Future headlines from Bizarro America

In fact, there’s a certain repetition factor in our increasingly bizarro American world that lends predictability to that future, argues Tom Engelhardt.

The Kids Aren't All Right

As Nick Turse points out in his latest reportage: the young, desperately divided nation of South Sudan is something of an American-sponsored creation, its military heavily supported by Washington, and so its child soldiers -- and it has plenty of them -- turn out not to be quite the same sort of scourge they are in Burma, Syria, or elsewhere.

Post-Britain: Does it matter?

Cameron should savor his unexpected victory in the British elections because he (and Great Britain's financial elites) may actually come to regret it — quite soon, writes Immanuel Wallerstein.

A Summer of War or Peace

After the final deal to restrict Iran’s nuclear program is finalized – expected in June – a crucial series of votes will follow in Congress as Republicans and some Democrats seek to scuttle the deal, a prospect that Jamal Abdi and Trita Parsi of the National Iranian American Council warn could mean war.

US Politics Gives Saudis an Edge

If President Obama were speaking solely for US national interests, he would offer a stern rebuke, not gentle reassurance, to Saudi Arabia and the Gulf States during a Camp David summit, but domestic politics and Israeli pressure will constrain any frankness, as ex-CIA analyst Paul R. Pillar explains.

A Government Neither By Nor For The People

The makeup of the new coalition gives the Palestinian Authority (PA) no reason to believe that Netanyahu will advance the peace process, argues Dr. Alon Ben-Meir.

The American Military Uncontained

William Astore transports his younger military self from 1990 to 2015 and asks how he would react to two things.

The second battle for Kobane

After Kobane’s resistance, it is now time for reconstruction, says Vicken Cheterian.

‘The Iranians are coming!’

Juan Cole’s report from the Ninth Annual Al Jazeera Forum in Doha, Qatar.

Israel must open its doors to Palestinian refugees trapped by Syria’s war

For Palestinian refugees living in Syria, a tenuous existence has turned into a struggle for survival, reports Rula Jebreal.

The Wars Come Home

It is no longer unusual but predictable for peacefully protesting citizens to face military-grade weaponry and paramilitary-style tactics, as the counterinsurgency school of protest policing has become the new normal in our homeland security state, observes Michael Gould-Wartofsky.

Who Counts?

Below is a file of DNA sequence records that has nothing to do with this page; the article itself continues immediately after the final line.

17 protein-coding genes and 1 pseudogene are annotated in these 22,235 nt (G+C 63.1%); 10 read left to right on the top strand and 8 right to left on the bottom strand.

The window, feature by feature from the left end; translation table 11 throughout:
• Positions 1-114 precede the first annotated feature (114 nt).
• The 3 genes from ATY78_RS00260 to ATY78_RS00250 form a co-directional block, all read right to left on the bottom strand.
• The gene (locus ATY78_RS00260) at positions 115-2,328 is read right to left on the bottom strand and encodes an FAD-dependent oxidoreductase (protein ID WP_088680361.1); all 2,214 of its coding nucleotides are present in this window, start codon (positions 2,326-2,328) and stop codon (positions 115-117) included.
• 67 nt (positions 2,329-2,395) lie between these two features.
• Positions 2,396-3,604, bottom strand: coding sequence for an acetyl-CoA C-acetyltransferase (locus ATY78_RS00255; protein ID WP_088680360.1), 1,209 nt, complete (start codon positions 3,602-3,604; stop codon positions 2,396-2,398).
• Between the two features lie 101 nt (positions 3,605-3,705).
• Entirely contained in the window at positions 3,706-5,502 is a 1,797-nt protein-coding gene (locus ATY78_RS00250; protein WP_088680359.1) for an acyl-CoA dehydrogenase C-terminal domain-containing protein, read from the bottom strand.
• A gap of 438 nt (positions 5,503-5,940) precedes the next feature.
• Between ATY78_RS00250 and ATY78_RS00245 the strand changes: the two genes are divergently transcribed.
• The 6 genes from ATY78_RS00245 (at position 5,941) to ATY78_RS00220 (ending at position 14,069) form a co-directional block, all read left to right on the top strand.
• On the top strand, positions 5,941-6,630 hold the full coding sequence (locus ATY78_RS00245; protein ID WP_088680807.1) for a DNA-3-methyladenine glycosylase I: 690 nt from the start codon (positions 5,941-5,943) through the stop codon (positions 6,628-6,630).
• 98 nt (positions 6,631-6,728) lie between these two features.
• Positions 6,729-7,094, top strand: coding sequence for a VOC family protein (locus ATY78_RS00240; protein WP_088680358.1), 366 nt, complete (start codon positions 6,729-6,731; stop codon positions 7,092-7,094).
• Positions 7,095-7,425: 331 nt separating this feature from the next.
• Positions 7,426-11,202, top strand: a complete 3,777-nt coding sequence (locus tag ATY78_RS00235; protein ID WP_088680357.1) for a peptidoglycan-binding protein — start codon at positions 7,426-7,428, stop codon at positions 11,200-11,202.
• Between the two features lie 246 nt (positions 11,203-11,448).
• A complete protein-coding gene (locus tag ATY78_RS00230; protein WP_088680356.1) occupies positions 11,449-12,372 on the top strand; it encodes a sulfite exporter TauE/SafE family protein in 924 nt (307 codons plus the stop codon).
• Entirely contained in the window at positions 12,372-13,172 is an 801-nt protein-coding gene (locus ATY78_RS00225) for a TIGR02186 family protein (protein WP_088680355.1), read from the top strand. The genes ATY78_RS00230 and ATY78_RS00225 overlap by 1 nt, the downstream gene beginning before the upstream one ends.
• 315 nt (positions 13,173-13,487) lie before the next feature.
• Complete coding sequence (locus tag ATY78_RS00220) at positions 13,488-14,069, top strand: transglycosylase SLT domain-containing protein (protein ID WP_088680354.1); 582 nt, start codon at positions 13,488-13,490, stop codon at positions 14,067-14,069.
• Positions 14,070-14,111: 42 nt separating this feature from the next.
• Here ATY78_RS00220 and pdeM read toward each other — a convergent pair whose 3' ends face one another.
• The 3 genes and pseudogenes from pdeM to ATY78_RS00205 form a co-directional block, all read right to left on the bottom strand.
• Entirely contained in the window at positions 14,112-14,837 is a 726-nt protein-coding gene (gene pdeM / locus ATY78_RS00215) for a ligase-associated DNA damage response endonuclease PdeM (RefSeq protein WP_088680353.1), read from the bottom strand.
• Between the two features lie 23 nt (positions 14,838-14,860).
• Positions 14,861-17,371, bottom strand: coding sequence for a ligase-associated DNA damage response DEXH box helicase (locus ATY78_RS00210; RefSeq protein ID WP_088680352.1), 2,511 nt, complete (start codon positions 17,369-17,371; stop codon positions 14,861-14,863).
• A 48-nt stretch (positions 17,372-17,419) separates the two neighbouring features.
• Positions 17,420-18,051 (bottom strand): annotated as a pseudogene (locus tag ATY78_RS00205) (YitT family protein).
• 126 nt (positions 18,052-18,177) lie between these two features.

Tom Engelhardt returns to the “body count” of the Vietnam era and offers a little history of counting bodies, then and now.

Accounting for the Pentagon

When it comes to Pentagon spending, the White House and Congressional Republicans aren’t really squabbling about hard numbers, notes Peter Certo.

The Mullahs’ Quiet Victory

If Iran’s leaders are reassured by the prospect of an end to direct confrontation with the United States and Europe, and choose change, they will need a model to follow, argues Shervin Ahmadi.

Don’t be Blinded by the Hillary Clinton Hologram

Voters must try to pierce through the "hologram" of American politics. So I'm getting in line behind the Democratic frontrunner even though I personally believe that ideological duels among like-minded partisans is healthy and good; and even though I personally dislike Hillary Clinton, reports John Stoehr.

The Kingpin Strategy

Andrew Cockburn takes us back to the drug wars of the 1990s, opening a window on just why the drone is the modern age's blowback weapon, par excellence.

Integration Is The Open Secret To Deradicalization

Unlike assimilation, where an individual stands to lose his identity by absorption into the mainstream culture, integration involves a mutual recognition and respect of the other—a harmonization that includes difference rather than denies it, stresses Alon Ben-Meir.

Political Violence: Retiring the Word Terrorism

The list of internationally - recognised political leaders who can trace their roots to political violence and terrorism is long. Yet, they and their predecessors disavowed what is termed political violence once they achieved their goals, says James M. Dorsey.

 
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